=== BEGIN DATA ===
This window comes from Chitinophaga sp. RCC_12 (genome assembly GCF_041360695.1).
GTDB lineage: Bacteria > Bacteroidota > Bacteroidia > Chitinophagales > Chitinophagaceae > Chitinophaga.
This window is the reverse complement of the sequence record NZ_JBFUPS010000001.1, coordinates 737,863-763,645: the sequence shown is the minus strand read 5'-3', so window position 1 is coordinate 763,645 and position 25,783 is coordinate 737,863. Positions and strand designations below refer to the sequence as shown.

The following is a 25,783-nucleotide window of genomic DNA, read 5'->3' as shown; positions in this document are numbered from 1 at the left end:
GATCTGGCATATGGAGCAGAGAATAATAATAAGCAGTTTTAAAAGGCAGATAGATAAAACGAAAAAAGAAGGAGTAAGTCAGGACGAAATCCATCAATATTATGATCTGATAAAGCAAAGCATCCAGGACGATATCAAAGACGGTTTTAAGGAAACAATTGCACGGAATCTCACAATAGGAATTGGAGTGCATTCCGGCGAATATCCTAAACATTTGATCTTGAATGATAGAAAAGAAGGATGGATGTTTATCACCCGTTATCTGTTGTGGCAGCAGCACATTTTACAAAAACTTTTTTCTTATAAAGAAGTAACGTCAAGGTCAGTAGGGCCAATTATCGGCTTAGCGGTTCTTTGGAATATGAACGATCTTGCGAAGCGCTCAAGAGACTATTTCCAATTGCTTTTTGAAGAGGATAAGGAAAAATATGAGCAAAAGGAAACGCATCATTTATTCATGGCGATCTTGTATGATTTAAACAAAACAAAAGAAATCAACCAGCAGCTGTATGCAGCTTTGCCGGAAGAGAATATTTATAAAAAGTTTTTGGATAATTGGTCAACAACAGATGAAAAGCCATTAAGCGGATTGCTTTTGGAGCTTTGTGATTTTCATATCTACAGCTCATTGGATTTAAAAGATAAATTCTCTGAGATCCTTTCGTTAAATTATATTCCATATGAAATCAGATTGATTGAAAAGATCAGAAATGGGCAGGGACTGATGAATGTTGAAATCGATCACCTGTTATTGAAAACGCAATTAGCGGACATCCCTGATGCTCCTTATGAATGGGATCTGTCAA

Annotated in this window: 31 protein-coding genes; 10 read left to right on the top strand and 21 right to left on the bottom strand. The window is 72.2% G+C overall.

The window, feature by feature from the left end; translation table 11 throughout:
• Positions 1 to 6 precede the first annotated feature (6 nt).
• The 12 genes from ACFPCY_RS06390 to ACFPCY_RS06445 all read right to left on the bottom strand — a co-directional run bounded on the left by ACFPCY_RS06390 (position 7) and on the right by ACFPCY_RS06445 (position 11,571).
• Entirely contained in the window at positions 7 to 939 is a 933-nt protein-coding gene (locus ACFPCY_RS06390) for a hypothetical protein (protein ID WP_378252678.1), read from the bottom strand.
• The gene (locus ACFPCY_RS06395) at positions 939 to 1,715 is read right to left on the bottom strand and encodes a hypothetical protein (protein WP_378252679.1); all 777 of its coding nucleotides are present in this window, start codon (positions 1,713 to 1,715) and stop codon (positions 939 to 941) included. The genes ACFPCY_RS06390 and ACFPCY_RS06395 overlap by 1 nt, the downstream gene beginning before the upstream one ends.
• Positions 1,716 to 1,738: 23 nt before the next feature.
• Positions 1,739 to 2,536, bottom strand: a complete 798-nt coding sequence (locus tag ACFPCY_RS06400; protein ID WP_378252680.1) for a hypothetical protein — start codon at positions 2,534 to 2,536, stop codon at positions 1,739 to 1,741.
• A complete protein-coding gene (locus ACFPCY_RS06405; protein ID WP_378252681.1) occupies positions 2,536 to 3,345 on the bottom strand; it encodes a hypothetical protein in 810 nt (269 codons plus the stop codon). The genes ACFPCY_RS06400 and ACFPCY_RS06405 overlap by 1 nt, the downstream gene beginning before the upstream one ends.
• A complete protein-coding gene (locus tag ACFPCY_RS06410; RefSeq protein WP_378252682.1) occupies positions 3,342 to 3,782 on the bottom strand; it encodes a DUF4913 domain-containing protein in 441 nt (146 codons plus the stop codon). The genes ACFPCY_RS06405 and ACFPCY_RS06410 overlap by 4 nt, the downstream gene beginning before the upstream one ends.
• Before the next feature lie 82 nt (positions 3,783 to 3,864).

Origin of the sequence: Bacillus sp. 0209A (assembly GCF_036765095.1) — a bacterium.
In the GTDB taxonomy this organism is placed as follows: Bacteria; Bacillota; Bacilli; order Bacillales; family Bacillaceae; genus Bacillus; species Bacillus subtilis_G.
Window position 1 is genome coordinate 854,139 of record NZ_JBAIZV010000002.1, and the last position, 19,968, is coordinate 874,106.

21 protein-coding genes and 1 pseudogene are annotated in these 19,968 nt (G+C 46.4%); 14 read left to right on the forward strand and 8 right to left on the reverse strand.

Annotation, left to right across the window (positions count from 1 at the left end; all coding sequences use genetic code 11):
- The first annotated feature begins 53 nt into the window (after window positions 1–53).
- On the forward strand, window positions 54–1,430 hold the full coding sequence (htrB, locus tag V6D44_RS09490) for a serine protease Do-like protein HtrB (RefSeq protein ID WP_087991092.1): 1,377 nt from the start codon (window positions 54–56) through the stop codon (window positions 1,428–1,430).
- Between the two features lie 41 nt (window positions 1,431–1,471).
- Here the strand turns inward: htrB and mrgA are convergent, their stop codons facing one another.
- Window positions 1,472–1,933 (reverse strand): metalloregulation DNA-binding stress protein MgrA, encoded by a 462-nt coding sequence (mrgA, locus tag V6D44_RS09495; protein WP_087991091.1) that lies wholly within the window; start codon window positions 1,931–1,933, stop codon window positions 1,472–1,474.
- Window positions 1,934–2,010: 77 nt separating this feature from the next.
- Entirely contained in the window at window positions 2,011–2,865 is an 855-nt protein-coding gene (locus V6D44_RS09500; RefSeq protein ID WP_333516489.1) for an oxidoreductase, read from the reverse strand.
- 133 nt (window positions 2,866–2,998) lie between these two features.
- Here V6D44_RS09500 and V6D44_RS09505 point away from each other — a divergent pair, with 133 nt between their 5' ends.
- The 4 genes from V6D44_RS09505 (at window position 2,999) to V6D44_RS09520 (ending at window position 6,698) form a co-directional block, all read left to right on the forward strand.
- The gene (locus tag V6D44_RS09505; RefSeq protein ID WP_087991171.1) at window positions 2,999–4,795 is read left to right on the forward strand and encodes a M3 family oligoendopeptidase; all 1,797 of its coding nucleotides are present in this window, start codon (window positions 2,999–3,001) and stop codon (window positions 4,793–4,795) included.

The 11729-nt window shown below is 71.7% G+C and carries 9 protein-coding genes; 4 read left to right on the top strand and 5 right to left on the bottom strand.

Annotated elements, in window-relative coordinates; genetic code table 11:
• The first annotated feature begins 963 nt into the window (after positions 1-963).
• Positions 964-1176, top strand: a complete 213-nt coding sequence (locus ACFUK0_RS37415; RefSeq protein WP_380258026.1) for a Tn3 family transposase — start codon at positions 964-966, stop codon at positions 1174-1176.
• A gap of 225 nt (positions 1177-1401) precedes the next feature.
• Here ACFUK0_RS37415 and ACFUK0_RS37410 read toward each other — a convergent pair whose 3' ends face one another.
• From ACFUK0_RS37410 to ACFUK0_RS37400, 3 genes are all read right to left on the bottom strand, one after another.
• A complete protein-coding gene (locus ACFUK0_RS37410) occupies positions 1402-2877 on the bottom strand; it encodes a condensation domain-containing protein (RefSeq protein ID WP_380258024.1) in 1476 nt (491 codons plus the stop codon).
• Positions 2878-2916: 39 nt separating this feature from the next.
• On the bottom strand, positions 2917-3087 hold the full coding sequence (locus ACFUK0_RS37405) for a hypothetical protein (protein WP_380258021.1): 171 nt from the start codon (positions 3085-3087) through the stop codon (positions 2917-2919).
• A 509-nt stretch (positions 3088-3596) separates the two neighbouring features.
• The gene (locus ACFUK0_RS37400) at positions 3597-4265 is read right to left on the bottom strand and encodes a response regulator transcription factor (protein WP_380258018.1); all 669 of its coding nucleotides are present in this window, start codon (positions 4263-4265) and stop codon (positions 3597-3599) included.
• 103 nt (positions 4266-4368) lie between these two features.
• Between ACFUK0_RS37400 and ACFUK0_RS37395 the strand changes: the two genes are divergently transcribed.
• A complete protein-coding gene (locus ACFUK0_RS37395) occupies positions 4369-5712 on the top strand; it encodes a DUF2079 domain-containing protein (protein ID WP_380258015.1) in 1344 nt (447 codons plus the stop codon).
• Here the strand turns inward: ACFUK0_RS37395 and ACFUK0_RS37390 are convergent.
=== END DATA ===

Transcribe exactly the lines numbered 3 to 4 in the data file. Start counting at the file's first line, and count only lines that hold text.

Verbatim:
This window is the reverse complement of the sequence record NZ_JBFUPS010000001.1, coordinates 737,863-763,645: the sequence shown is the minus strand read 5'-3', so window position 1 is coordinate 763,645 and position 25,783 is coordinate 737,863. Positions and strand designations below refer to the sequence as shown.

The following is a 25,783-nucleotide window of genomic DNA, read 5'->3' as shown; positions in this document are numbered from 1 at the left end: